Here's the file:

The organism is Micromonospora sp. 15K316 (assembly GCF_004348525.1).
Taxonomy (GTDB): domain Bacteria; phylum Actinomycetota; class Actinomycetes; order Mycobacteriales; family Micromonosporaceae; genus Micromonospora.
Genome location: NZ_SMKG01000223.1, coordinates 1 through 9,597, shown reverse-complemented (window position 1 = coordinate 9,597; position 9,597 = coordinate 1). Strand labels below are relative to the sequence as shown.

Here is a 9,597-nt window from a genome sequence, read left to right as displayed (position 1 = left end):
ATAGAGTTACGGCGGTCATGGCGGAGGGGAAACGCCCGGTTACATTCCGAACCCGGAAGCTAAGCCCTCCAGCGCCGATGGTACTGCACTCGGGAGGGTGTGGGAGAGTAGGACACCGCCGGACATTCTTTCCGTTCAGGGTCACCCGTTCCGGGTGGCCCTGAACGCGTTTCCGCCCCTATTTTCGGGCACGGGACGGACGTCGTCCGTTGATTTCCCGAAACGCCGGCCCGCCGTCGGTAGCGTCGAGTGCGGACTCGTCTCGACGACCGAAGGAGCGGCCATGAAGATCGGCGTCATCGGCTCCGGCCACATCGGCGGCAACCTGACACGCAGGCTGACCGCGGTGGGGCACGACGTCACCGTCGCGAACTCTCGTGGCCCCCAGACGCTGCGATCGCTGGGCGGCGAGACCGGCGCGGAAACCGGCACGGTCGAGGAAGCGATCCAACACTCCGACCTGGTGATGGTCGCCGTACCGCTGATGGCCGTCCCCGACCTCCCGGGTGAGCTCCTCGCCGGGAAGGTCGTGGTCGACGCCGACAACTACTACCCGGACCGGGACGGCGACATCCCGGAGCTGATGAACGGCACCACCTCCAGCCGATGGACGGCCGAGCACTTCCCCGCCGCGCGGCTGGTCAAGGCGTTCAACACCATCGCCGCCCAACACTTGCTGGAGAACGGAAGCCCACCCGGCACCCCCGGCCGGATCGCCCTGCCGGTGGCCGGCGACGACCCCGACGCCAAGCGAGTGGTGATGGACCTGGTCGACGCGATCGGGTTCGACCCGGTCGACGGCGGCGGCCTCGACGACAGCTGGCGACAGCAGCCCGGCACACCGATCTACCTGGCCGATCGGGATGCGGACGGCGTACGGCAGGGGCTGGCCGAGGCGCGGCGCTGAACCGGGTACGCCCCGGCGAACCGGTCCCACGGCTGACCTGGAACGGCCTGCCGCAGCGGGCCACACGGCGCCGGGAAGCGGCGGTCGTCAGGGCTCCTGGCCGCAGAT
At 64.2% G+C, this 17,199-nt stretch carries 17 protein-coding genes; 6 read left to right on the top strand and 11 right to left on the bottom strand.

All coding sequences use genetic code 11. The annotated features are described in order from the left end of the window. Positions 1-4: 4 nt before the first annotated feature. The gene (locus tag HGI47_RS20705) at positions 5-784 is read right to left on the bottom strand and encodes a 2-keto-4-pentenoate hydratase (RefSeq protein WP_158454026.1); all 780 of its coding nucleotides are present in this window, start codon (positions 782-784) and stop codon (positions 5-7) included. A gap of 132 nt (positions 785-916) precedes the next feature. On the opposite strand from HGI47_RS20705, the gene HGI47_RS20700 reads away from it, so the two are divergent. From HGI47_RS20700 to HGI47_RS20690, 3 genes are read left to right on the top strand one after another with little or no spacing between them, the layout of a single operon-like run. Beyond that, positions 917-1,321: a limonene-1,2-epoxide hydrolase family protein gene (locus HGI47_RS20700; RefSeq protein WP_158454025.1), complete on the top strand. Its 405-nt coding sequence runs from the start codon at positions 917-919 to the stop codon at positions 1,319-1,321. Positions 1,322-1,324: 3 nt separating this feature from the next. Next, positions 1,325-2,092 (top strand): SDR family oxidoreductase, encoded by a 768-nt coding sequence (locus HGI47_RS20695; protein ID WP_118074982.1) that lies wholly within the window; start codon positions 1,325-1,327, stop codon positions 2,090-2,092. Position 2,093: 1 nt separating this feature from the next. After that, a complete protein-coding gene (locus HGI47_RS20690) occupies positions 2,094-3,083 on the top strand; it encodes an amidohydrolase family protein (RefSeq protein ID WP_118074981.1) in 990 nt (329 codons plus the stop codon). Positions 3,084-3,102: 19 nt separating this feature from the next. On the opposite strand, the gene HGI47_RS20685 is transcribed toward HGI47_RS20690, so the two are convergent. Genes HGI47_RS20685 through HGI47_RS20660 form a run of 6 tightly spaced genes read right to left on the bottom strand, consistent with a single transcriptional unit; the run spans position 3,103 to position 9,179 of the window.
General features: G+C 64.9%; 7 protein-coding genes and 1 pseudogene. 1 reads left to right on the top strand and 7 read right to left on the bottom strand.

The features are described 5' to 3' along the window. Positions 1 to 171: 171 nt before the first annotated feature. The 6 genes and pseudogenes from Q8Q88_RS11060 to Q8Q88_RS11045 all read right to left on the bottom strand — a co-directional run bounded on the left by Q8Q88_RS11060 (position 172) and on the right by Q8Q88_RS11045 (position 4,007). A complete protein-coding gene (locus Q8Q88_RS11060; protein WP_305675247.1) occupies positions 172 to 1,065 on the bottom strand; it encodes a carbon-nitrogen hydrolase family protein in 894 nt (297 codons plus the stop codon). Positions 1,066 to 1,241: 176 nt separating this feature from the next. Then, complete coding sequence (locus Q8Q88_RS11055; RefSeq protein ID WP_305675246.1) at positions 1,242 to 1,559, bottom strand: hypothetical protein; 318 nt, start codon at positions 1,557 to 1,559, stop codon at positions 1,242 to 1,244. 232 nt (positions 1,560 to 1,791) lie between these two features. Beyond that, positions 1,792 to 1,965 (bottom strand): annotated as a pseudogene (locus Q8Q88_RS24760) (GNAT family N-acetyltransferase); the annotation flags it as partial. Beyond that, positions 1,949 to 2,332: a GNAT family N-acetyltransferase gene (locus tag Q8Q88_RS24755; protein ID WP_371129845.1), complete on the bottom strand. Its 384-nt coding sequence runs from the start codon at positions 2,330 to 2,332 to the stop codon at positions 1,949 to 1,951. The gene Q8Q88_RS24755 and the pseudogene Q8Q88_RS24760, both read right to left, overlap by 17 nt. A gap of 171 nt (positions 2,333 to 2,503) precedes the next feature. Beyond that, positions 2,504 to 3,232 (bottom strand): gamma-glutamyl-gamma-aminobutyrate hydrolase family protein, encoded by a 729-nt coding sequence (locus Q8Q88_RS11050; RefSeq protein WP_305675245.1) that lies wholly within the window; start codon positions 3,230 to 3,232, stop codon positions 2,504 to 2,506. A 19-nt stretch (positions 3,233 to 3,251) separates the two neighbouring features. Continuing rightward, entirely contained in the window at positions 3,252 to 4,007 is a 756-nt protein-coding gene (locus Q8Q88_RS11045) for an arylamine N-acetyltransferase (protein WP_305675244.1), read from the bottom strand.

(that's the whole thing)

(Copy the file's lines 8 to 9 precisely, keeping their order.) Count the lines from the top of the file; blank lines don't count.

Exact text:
General features: G+C 64.9%; 7 protein-coding genes and 1 pseudogene. 1 reads left to right on the top strand and 7 read right to left on the bottom strand.

The features are described 5' to 3' along the window. Positions 1 to 171: 171 nt before the first annotated feature. The 6 genes and pseudogenes from Q8Q88_RS11060 to Q8Q88_RS11045 all read right to left on the bottom strand — a co-directional run bounded on the left by Q8Q88_RS11060 (position 172) and on the right by Q8Q88_RS11045 (position 4,007). A complete protein-coding gene (locus Q8Q88_RS11060; protein WP_305675247.1) occupies positions 172 to 1,065 on the bottom strand; it encodes a carbon-nitrogen hydrolase family protein in 894 nt (297 codons plus the stop codon). Positions 1,066 to 1,241: 176 nt separating this feature from the next. Then, complete coding sequence (locus Q8Q88_RS11055; RefSeq protein ID WP_305675246.1) at positions 1,242 to 1,559, bottom strand: hypothetical protein; 318 nt, start codon at positions 1,557 to 1,559, stop codon at positions 1,242 to 1,244. 232 nt (positions 1,560 to 1,791) lie between these two features. Beyond that, positions 1,792 to 1,965 (bottom strand): annotated as a pseudogene (locus Q8Q88_RS24760) (GNAT family N-acetyltransferase); the annotation flags it as partial. Beyond that, positions 1,949 to 2,332: a GNAT family N-acetyltransferase gene (locus tag Q8Q88_RS24755; protein ID WP_371129845.1), complete on the bottom strand. Its 384-nt coding sequence runs from the start codon at positions 2,330 to 2,332 to the stop codon at positions 1,949 to 1,951. The gene Q8Q88_RS24755 and the pseudogene Q8Q88_RS24760, both read right to left, overlap by 17 nt. A gap of 171 nt (positions 2,333 to 2,503) precedes the next feature. Beyond that, positions 2,504 to 3,232 (bottom strand): gamma-glutamyl-gamma-aminobutyrate hydrolase family protein, encoded by a 729-nt coding sequence (locus Q8Q88_RS11050; RefSeq protein WP_305675245.1) that lies wholly within the window; start codon positions 3,230 to 3,232, stop codon positions 2,504 to 2,506. A 19-nt stretch (positions 3,233 to 3,251) separates the two neighbouring features. Continuing rightward, entirely contained in the window at positions 3,252 to 4,007 is a 756-nt protein-coding gene (locus Q8Q88_RS11045) for an arylamine N-acetyltransferase (protein WP_305675244.1), read from the bottom strand.